With such islands like
- Melos, where the famous statue of Venus (the one adorning today the Louvre Museum) was discovered;
- Santorini, a favorite destination for loving couples from all over the world;
- Mykonos, adopted by the international jet-set and by the LGBT community,
as well as many more breath-taking small and bigger ones, images from the Cyclades circulate all over the ‘net and the glossy magazines, raising the imagination and the desires of all age and income groups.
Location – Transport
Syros is at the centre of the Cyclades island complex. It is regularly served:
- by ferry boats, all year long, from Piraeus, and also from Rafina, another well-known ferry port near Athens;
- by plane, with Syros’ airport being at no more than3 km(~2 miles) from the island’s capital, Hermoupolis;
- by bus lines covering most of the island and allowing easy transport between the villages and beaches of Syros (during summer time, some of these lines operate on a 24-hour basis);
- by ferry boat lines connecting Syros with several Cyclades islands.
Excavations at the areas of Halandriani and Castri have proved that Syros was inhabited since pre-historic times (3rd millennium B.C.)
The settlements belong to the Proto-Cycladic civilization (2,700-2,200 BC) and are among the most well-preserved sites of this historic era, with a cemetery with more than 600 tombs containing offerings, as well as remnants of houses, metallurgy workshops, fortifications, etc. Some of the findings are housed at the Archaeological Museum of Syros island.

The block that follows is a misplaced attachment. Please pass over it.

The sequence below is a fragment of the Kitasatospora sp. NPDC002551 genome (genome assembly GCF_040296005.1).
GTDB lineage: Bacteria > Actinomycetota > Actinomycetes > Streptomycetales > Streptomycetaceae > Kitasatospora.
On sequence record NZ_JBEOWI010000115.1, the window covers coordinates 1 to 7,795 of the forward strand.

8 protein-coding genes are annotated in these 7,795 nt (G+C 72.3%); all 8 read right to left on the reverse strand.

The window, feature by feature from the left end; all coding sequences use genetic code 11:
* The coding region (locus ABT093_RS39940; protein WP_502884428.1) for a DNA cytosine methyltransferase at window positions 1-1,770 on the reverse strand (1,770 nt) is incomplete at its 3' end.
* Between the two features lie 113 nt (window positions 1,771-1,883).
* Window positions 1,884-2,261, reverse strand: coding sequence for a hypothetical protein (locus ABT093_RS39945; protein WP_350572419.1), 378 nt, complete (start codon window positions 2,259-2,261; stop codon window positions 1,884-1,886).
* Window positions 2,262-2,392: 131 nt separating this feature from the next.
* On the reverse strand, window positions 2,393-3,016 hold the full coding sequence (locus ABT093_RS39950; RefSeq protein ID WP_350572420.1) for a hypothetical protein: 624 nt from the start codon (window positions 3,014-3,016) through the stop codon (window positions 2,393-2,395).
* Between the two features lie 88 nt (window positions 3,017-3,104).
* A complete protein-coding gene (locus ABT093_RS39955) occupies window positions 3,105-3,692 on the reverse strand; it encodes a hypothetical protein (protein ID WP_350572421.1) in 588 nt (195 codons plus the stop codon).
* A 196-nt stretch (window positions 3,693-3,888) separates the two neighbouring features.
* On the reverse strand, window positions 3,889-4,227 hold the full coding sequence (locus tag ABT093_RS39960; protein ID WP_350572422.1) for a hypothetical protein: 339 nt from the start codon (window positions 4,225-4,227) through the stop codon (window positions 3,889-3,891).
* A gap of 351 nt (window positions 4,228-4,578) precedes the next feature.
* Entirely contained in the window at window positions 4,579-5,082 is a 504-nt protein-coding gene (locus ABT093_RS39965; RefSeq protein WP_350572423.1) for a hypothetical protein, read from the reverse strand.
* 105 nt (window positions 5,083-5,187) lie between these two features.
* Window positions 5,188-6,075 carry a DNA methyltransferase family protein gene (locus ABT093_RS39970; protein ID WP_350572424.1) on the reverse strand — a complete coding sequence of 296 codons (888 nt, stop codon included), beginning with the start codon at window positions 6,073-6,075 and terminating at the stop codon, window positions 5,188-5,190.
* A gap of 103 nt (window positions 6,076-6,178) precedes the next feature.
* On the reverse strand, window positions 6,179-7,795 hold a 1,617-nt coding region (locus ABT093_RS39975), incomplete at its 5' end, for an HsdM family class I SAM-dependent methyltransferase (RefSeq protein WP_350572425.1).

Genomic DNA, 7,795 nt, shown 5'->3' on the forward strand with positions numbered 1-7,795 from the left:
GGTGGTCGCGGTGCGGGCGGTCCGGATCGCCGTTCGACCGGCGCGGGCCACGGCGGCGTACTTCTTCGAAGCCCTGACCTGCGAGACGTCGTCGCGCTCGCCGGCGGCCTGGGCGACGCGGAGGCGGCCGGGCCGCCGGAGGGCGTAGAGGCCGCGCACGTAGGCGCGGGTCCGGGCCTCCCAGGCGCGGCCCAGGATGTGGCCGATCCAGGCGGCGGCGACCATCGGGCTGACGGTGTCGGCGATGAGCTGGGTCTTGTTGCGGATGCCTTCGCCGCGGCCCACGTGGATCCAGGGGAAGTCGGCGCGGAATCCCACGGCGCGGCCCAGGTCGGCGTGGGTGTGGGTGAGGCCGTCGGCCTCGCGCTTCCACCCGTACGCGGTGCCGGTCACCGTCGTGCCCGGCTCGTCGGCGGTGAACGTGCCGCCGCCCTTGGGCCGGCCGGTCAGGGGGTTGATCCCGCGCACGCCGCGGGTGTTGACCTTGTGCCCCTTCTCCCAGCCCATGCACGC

The island was continually inhabited throughout the passing centuries, under the consecutive control of Phoenicians, Minoans, Mycenaeans, and others. Archaeologists have discovered vestiges of settlements of the Greek classical and pre-classical eras at various spots of the island. The great philosopher Pherecydes, master of Pythagoras of Samos, was born at Syros.
The island flourished up to the beginning of the Christian era. Later, pirates plagued Syros; then, the island came under Venetian rule; in the early 17th century, the Turks destroyed Syros. All these adventures caused the quasi-devastation of the island, which remained with no more than 2,500-3,000 inhabitants (16th-18th centuries).
Syros began to flourish in the mid-19th century, when it became the main port of the newly-founded Hellenic (Greek) state, until the mid-20th century, when Piraeus took over the reigns as the major port city in Greece.
Hermoupolis’ architecture reflects the unique history of this Greek island. Massively populated in the 19th century and quickly becoming the main commercial port of the newly-founded state, the town displays rich and impressive buildings of the period, mansions, churches, museums, and numerous places of historical interest. Its name actually means, The Town of Hermes (Greek god of commerce).
Beginning from the port, the town climbs up two distinct hills: one used to be the quarter of the Orthodox inhabitants (Hermoupolis), the other used to be the quarter of the Catholics of the islands (Ano Syros).
In sheer contrast with the urban, neoclassical architecture of Ermoupolis, Ano Syros is a medieval walled settlement with cobblestone-paved alleys, roofed passageways and traditional two-storeyed houses. Built by the Venetians on a twin hill opposite to what later became the town of Ermoupolis, Ano Syros is a historical heritage site.
Syros Beaches and Villages
One of the most popular resorts onSyrosisland, a long sandy beach on a quiet little bay, with several hotels and rooms to let. Water sports, good food and varied nightlife options make Galissas a perfect choice for either families or younger visitors.
Besides popular and crowded beaches,Syros has got several less frequented spots, with no umbrellas, taverns or other modern facilities to spoil their natural beauty. Varvaroussa is a rock island that can be reached by boat (regular transportation from Kini beach) or on foot from the nearby Apano Meria.
A picturesque fishing village turned into a family resort, with little hotels and rooms bordering the sandy beach, fish taverns offering fresh and tasty sea food, places of cultural interest, as well as a couple of religious festivals with charming local customs.